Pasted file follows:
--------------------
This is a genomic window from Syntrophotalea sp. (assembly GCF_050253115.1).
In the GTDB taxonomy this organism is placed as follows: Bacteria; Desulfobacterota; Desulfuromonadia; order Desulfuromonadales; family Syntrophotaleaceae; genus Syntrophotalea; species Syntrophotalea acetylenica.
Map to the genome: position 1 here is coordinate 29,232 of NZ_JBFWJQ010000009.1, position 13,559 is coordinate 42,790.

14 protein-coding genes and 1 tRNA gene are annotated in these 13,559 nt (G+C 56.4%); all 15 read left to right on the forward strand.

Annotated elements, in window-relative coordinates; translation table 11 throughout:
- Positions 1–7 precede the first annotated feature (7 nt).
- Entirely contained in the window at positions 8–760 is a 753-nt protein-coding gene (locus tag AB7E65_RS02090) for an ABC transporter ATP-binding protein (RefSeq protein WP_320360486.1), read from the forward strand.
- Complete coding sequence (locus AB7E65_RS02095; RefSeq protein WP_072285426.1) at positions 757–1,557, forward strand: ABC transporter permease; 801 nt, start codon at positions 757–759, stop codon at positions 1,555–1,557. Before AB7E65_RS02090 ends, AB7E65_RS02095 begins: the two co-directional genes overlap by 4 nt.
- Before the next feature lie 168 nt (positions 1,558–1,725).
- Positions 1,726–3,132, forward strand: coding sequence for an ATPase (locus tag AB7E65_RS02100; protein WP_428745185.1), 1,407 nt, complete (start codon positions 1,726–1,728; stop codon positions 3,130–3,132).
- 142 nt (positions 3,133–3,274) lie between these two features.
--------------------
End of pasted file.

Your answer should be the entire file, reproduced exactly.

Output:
This is a genomic window from Syntrophotalea sp. (assembly GCF_050253115.1).
In the GTDB taxonomy this organism is placed as follows: Bacteria; Desulfobacterota; Desulfuromonadia; order Desulfuromonadales; family Syntrophotaleaceae; genus Syntrophotalea; species Syntrophotalea acetylenica.
Map to the genome: position 1 here is coordinate 29,232 of NZ_JBFWJQ010000009.1, position 13,559 is coordinate 42,790.

14 protein-coding genes and 1 tRNA gene are annotated in these 13,559 nt (G+C 56.4%); all 15 read left to right on the forward strand.

Annotated elements, in window-relative coordinates; translation table 11 throughout:
- Positions 1–7 precede the first annotated feature (7 nt).
- Entirely contained in the window at positions 8–760 is a 753-nt protein-coding gene (locus tag AB7E65_RS02090) for an ABC transporter ATP-binding protein (RefSeq protein WP_320360486.1), read from the forward strand.
- Complete coding sequence (locus AB7E65_RS02095; RefSeq protein WP_072285426.1) at positions 757–1,557, forward strand: ABC transporter permease; 801 nt, start codon at positions 757–759, stop codon at positions 1,555–1,557. Before AB7E65_RS02090 ends, AB7E65_RS02095 begins: the two co-directional genes overlap by 4 nt.
- Before the next feature lie 168 nt (positions 1,558–1,725).
- Positions 1,726–3,132, forward strand: coding sequence for an ATPase (locus tag AB7E65_RS02100; protein WP_428745185.1), 1,407 nt, complete (start codon positions 1,726–1,728; stop codon positions 3,130–3,132).
- 142 nt (positions 3,133–3,274) lie between these two features.